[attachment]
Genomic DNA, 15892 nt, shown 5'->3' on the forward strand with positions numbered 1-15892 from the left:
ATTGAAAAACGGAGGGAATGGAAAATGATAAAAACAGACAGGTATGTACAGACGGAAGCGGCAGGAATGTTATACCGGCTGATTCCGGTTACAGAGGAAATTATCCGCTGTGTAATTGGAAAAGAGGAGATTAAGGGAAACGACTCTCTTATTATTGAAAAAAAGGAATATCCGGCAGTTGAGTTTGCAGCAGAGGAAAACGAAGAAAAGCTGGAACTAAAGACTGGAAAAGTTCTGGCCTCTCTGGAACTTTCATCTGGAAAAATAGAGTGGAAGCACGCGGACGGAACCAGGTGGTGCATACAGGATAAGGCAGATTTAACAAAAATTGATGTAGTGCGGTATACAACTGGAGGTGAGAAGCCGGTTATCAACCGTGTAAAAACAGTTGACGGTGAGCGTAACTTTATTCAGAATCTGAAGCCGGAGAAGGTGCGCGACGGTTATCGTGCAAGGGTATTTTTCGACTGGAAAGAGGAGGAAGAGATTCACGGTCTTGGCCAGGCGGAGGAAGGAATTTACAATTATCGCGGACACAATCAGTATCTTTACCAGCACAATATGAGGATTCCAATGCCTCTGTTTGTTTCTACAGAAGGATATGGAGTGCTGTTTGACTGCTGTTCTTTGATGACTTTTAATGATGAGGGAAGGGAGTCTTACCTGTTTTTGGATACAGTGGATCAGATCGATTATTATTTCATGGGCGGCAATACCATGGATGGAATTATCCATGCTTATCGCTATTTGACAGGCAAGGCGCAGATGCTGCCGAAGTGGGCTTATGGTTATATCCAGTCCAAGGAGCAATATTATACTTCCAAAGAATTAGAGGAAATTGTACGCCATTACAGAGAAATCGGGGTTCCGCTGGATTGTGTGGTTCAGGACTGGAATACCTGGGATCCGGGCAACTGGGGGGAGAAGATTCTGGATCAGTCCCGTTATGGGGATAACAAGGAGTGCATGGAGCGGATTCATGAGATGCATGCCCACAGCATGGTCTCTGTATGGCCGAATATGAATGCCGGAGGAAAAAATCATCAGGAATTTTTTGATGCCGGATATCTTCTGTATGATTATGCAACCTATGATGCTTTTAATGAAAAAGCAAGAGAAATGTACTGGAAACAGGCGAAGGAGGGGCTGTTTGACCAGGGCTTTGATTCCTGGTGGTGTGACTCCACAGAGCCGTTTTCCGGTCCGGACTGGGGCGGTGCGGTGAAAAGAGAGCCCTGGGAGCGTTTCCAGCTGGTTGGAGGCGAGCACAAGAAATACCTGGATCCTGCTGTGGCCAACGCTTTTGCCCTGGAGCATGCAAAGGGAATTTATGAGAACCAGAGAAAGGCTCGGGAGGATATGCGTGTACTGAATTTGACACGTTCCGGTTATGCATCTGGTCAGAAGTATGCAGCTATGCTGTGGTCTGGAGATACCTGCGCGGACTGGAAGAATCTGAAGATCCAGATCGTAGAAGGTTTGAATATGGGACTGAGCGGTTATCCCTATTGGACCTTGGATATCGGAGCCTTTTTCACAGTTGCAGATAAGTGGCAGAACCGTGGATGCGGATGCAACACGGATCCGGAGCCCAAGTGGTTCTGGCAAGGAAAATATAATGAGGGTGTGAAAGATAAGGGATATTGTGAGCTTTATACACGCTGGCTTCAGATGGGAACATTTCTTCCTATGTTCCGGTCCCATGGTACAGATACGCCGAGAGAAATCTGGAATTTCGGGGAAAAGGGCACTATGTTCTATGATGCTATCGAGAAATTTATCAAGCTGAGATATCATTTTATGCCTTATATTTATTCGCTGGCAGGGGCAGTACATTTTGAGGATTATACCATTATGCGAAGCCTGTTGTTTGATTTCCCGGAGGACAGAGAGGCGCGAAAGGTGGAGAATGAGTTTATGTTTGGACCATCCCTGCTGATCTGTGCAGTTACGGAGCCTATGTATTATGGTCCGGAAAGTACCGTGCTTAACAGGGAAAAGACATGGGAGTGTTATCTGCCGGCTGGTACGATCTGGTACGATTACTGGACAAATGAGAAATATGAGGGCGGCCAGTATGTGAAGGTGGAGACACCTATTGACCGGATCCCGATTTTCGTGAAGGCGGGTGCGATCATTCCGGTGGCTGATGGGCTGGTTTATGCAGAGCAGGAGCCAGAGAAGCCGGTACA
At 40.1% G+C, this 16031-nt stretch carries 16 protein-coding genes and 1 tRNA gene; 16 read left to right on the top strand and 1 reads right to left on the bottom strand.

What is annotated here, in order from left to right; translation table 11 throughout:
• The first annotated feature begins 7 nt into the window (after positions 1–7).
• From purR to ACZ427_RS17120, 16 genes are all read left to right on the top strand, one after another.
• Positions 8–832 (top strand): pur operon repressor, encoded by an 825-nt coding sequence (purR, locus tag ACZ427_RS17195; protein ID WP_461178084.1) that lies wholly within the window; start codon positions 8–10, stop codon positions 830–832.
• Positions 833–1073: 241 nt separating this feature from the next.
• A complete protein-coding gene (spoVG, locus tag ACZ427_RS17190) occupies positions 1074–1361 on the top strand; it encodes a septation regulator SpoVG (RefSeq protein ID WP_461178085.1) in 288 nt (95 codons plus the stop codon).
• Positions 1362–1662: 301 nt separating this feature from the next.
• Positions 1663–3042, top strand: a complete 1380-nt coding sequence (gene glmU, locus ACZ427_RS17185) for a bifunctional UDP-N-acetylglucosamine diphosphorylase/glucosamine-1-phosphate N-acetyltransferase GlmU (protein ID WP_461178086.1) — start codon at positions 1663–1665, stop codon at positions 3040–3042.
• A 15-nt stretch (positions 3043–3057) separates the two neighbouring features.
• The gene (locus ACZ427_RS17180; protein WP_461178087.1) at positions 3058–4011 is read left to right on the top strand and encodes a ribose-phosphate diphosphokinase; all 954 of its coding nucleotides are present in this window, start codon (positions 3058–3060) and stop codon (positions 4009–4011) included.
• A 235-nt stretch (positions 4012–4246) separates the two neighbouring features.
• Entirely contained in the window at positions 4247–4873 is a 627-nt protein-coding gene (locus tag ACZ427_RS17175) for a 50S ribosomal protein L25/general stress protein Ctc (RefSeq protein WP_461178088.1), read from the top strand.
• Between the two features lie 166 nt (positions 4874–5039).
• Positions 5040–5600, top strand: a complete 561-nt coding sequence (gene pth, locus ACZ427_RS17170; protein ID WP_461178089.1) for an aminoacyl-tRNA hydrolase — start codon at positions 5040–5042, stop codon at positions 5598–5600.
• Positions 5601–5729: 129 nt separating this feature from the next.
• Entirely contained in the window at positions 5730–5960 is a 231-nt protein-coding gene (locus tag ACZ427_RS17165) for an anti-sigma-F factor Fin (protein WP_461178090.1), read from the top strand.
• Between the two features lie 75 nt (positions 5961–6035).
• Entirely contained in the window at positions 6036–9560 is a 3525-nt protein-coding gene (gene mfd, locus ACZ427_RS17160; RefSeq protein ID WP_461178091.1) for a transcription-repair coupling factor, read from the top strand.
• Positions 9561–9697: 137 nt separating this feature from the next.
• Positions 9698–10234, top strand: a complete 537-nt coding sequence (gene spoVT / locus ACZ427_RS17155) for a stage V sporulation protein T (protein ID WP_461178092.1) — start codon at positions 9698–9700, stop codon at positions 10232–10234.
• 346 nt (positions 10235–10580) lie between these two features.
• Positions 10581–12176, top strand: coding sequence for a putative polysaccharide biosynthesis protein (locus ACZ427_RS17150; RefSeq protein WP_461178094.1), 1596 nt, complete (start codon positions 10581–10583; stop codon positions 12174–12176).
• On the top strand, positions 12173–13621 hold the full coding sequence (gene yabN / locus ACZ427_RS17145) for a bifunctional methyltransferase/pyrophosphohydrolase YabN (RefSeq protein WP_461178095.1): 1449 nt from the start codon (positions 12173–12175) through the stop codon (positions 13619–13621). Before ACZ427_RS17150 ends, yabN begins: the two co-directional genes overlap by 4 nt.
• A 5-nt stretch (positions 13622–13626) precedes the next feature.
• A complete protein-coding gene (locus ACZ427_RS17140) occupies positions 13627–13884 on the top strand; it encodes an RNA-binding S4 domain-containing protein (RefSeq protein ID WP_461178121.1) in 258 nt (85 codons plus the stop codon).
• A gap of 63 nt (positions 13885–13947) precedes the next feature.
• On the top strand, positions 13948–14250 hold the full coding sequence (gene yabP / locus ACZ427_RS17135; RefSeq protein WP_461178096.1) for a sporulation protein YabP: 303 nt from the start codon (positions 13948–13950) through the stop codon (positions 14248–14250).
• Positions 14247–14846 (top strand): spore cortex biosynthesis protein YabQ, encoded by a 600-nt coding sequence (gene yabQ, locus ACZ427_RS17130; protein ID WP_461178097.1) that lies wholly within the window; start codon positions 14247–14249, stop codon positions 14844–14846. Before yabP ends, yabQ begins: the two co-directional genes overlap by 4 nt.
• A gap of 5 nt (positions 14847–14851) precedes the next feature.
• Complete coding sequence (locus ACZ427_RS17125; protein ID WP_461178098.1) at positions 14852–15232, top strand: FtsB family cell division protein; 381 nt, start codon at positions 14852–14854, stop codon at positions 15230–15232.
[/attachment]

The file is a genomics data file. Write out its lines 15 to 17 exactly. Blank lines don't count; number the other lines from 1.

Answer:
• Entirely contained in the window at positions 4247–4873 is a 627-nt protein-coding gene (locus tag ACZ427_RS17175) for a 50S ribosomal protein L25/general stress protein Ctc (RefSeq protein WP_461178088.1), read from the top strand.
• Between the two features lie 166 nt (positions 4874–5039).
• Positions 5040–5600, top strand: a complete 561-nt coding sequence (gene pth, locus ACZ427_RS17170; protein ID WP_461178089.1) for an aminoacyl-tRNA hydrolase — start codon at positions 5040–5042, stop codon at positions 5598–5600.